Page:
And she answered, It is well. Her answer was purposely brief and vague to Gehazi, for she reserved a full disclosure of her loss for the ear of the prophet himself. She had met Gehazi at the foot of the hill, and she stopped not in her ascent until she had disburdened her heavy-laden spirit at Elisha's feet. The violent paroxysm of grief into which she fell on approaching him, appeared to Gehazi an act of disrespect to his master. He was preparing to remove her when the prophet's observant eye perceived that she was overwhelmed with some unknown cause of distress. How great is a mother's love! how wondrous are the works of Providence! The Shunammite had not sought a son from the prophet-her child was in every respect the free gift of God. Was she then allowed to rejoice in the possession for a little, only to be pierced with sorrow by seeing the corpse of the cherished boy? Perish, doubt and unbelief! This event happened that "the works of God should be made manifest" in His prophet, "and for the glory of God."

Verses 27-28

And when she came to the man of God to the hill, she caught him by the feet: but Gehazi came near to thrust her away. And the man of God said, Let her alone; for her soul is vexed within her: and the LORD hath hid it from me, and hath not told me. No JFB commentary on these verses.

Verse 29

Then he said to Gehazi, Gird up thy loins, and take my staff in thine hand, and go thy way: if thou meet any man, salute him not; and if any salute thee, answer him not again: and lay my staff upon the face of the child.

Take my staff ... and lay ... upon the face of the child. The staff was probably an official rod of a certain form and size. Necromancers used to send their staff, with orders to the messengers to let it come in contact with nothing by the way that might dissipate or destroy the virtue imparted to it. Some have thought that Elisha himself entertained similar ideas, and was under an impression that the actual application of his staff would serve as well as the touch of his hand. But this is an imputation dishonourable to the character of the prophet. He wished to teach the Shunammite, who obviously placed too great dependence upon him, a memorable lesson to look to God. By sending his servant forward to lay his staff on the child, he raised her expectations, but at the same time taught her that his own help was unavailing - "there was neither voice nor hearing." The command, to "salute no man by the way," showed the urgency of the mission, not simply as requiring the avoidance of the tedious and unnecessary greetings so common in the East (Luke 10:1); but the exercise of faith and prayer. It could not be that Elisha himself expected his staff to raise to life the widow's child, for he must have known well that if he set about anything in his own strength, or expected anything from the means, without looking directly to God in and through the means, he would be rebuked, and left without success. But the act of Gehazi was allowed to fail, in order to free the Shunammite, and the people of Israel at large, of the superstitious notion of supposing a miraculous virtue resided in any person, or in any rod, and that it was only through earnest prayer and faith in the power of God, and for His glory, that this and every miracle was to be performed.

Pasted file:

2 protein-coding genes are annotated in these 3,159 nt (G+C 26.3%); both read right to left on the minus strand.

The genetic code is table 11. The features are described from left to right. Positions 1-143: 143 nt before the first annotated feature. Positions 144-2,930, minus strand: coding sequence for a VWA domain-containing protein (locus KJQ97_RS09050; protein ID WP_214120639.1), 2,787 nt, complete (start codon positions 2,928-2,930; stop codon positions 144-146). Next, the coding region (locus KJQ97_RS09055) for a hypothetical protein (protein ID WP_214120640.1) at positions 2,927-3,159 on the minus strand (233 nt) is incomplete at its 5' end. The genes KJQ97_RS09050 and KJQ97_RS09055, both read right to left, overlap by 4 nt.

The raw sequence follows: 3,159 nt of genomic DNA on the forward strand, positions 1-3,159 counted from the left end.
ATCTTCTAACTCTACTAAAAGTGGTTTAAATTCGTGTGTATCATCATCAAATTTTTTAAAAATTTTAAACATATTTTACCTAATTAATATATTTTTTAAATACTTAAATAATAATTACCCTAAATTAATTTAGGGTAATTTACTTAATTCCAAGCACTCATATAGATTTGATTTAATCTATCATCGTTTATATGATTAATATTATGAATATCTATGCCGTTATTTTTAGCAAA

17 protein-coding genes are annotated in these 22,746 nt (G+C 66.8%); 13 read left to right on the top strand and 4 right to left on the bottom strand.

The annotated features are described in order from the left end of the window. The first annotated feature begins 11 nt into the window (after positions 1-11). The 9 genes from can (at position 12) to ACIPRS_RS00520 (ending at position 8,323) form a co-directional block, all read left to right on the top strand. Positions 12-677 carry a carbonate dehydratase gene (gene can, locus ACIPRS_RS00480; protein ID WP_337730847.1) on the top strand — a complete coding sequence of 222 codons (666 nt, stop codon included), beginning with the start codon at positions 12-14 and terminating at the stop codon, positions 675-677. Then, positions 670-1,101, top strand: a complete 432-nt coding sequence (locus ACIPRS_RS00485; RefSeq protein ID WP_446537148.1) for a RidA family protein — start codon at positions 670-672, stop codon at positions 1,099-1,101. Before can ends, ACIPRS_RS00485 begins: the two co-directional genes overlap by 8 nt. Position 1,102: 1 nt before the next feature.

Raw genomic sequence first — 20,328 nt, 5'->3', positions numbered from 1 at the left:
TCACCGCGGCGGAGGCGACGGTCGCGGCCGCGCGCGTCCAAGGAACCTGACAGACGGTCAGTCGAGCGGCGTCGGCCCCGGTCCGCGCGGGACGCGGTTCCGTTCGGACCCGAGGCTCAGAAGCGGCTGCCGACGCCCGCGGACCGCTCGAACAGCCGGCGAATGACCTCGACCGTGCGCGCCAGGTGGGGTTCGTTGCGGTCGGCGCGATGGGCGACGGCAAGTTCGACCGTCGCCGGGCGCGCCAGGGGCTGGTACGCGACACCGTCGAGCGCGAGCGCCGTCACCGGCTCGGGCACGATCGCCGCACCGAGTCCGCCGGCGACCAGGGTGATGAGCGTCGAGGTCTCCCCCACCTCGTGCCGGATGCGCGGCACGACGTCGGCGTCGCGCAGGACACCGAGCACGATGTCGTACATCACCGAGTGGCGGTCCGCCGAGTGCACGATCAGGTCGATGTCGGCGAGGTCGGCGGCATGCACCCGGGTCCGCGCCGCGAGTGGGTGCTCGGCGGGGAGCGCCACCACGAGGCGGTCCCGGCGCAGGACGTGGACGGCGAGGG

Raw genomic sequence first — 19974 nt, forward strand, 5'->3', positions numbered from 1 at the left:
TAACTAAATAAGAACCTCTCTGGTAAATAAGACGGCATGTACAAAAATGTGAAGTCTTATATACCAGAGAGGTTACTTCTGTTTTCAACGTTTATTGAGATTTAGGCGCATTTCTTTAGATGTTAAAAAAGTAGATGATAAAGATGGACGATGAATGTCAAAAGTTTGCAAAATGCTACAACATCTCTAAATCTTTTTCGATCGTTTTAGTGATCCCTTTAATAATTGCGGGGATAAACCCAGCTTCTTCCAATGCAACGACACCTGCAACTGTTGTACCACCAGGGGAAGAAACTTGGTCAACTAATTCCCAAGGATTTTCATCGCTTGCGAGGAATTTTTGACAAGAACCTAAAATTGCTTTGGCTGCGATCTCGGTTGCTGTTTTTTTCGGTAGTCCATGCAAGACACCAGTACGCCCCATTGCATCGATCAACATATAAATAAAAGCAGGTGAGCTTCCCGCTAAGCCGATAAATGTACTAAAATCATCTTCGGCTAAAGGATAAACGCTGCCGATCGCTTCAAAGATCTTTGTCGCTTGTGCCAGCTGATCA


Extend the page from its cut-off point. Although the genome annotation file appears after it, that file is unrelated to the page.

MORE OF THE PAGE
Verses 30-33

And the mother of the child said, As the LORD liveth, and as thy soul liveth, I will not leave thee. And he arose, and followed her.

No JFB commentary on these verses.

Verse 34

And he went up, and lay upon the child, and put his mouth upon his mouth, and his eyes upon his eyes, and his hands upon his hands: and he stretched himself upon the child; and the flesh of the child waxed warm.

Lay upon the child ... - (see the notes at 1 Kings 17:21; Acts 20:10). Although this contact with a dead body would communicate ceremonial uncleanness, yet, in performing the great moral duties of piety and benevolence, positive laws were sometimes dispensed with, particularly by the prophets.